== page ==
In an attempt to further characterize these widely used work horses of podocyte research our group recently applied modern MS/MS technologies and created a comprehensive map at a depth of more than 7,000 proteins expressed in proliferating and differentiated cultured podocytes in vitro (26). To this end, we examined an immortalized mouse podocyte cell line kindly provided by S. Shankland (Seattle, WA) as well as a conditionally immortalized human podocyte cell line obtained from M. Saleem (Bristol, UK), both are widely used cell-culture models generated by either isolation of primary podocytes from the immortomouse (34) or by retroviral transfection of primary human podocytes with a temperature-sensitive SV40 large T-cell antigen (35) (Table 1). The temperature shift from 33 to 37°C induces in both cell lines a proteostatic shift. Undifferentiated podocytes express high abundance of proteasomal proteins while differentiated podocytes express high abundance of lysosomal proteins. Additional studies using pulsed stable isotope labeling by amino acids in cell culture (pSILAC) and protein degradation assays determined protein dynamics and half-lives and revealed a globally increased stability of proteins in differentiated podocytes. Mitochondrial, cytoskeletal and membrane proteins were particularly stabilized in differentiated podocytes. However, the expression levels of so-called podocyte marker genes or podocytopathy gene products varied significantly as compared to primary cells. Highest levels were detected for Actin-regulating proteins comprising Myosin-9 (MYH9) (36), rho GDP-dissociation inhibitor 1 (ARHGDIA) (37) and alpha-actinin-4 (ACTN4) (5). Out of 15 podocytopathy-associated genes linked to cytoskeletal function 8 were expressed in the cultured cells (MYH9, ARHGDIA, ACTN4, anillin (ANLN), inverted formin-2 (INF2), unconventional myosin IE (MYO1E), synaptopodin (SYNPO), and podocalyxin (PODXL) (22, 38–41). With respect to basement membrane proteins 4 out of 8 were quantified in undifferentiated and differentiated human podocytes [CD151 antigen (CD151), integrin alpha-3 (ITGA3), integrin beta-4 (ITGB4), and laminin subunit beta-2 (LAMB2) (20, 42, 43). In contrast, only one out of six slit diaphragm proteins (CD2-associated protein (CD2AP) (44) could be detected.
Table 1. Expression profiles of podocyte-specific marker proteins known as determinants of cell specificity as suggested by Shankland et al. (26).
Model Organisms to Study Podocyte Biology
Caenorhabditis elegans with its short life cycle, completely established cell lineage including a neuronal map (connectome), compact and fully mapped genome, uncomplicated genetic modification by feeding of RNAi-expressing E. coli, and cost-effective keeping is a prime model for cell biology (46). In addition and in contrast to other multicellular model organisms, (genetically modified) individuals can be easily frozen, stored for the longer term, and revived with immediate capability to reproduce.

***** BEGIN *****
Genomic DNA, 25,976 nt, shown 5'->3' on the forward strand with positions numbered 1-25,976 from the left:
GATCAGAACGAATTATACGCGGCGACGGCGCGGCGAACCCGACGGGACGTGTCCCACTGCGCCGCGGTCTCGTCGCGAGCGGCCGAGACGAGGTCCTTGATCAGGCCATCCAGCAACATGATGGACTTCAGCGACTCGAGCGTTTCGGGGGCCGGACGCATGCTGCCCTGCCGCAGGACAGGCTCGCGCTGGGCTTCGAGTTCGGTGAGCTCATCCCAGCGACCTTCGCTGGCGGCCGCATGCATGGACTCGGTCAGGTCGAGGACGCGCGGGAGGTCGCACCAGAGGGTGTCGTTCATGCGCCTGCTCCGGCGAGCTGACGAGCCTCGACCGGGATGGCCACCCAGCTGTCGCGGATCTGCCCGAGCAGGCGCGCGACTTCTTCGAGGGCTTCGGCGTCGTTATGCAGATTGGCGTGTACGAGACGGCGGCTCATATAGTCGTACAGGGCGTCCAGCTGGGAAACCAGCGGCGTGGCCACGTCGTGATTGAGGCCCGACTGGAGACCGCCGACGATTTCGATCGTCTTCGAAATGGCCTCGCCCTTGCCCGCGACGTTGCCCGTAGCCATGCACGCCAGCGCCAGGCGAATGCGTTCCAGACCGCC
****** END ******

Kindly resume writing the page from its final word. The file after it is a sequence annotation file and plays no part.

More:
These characteristics make the nematode an ideal model to study signaling pathways and functionality of proteins in a multicellular organism and represent an advantage as compared to mammalian models.
Principle signaling pathways like e.g., the insulin/mTOR signaling cascade are generally well-conserved across species (47). Along this line, the observation that the insulin/mTOR pathway is induced and refers damage in podocytes with mitochondrial dysfunction due to the loss of Prohibitin-2 (PHB-2) was substantiated in C. elegans using worm strains expressing fluorescence labeled DAF-16 (48). After heat-shock DAF-16 is pooled in the nuclear compartment. Redistribution of DAF-16 to the cytoplasm depends on the activity of the insulin pathway. Consistently with data from podocyte-specific PHB-2 knockout mice, phb-2-deficient worms showed accelerated recovery of the DAF-2 (insulin receptor) mediated cytosolic redistribution of DAF-16.
However—with regard to glomerular research—C. elegans does not contain a filtering excretory organ homolog to the mammalian glomerulum. Nevertheless, ortholog genes in analogs structures can be studied in the nematode to understand principle mechanisms of podocyte morphogenesis and podocyte slit-diaphragm function.
The mammalian slit diaphragm is composed of the transmembranous immunoglobulin family proteins nephrin and Neph1. Nephrin and Neph1 are lipid raft associated proteins that refer outside-in signals by tyrosin phosphorylation. Mutations in the nephrin encoding gene NPHS1 or lack of NEPH1 lead to defective assembly of the foot processes and loss of the slit diaphragm which becomes evident as (congenital) nephrotic syndrome (49, 50). The adhesion molecules nephrin and Neph1 are well conserved across species. In C. elegans orthologs of Neph1 and Nephrin are SYG-1 and SYG-2, respectively. SYG-1 and SYG-2 refer cell-cell recognition in synapse development between the hermaphrodite specific neuron (HSN) and specialized epithelial guidepost cells adjacent to the nematode's vulva muscle cells medially in the hermaphrodites' soma. The two HSN (HSNL and HSNR) localize to the lateral aspects in the middle of the nematode and protrude their axonal processes ventrally, where they innervate the vulvar muscle cells and provide the neuronal circuit required for egg laying. Interaction of SYG-1 on the HSN axon with SYG-2 expressed on guidepost cells initiates intracellular signaling processes in HSN to trigger synapse formation and maintenance (51, 52). Mutations in either syg-1 or syg-2 fail to exhibit functional synapses due to aberrant placement of presynaptic sites (53, 54). Interestingly, heterologous expression of mammalian nephrin or Neph 1, −2 or −3 can rescue phenotypes of mutant syg-1 or syg-2 (55, 56). The cytoplasmic tail of SYG-2 is required for subcellular trafficking of SYG-2 itself, whereas the cytoplasmic domain of SYG-1 is required for synapse formation but dispensable in later stages (57). Although elegant ultrastructural analyses in mammalian and avian glomeruli have challenged the concept of heterophilic nephrin and Neph1 interaction at the slit diaphragm, synapse formation at the HSN in C. elegans may represent a suitable model to study signaling mechanisms at the cytoplasmic domains of nephrin and Neph1 by visualization of synaptic vesicles in SNB-1::YFP transgenic worms.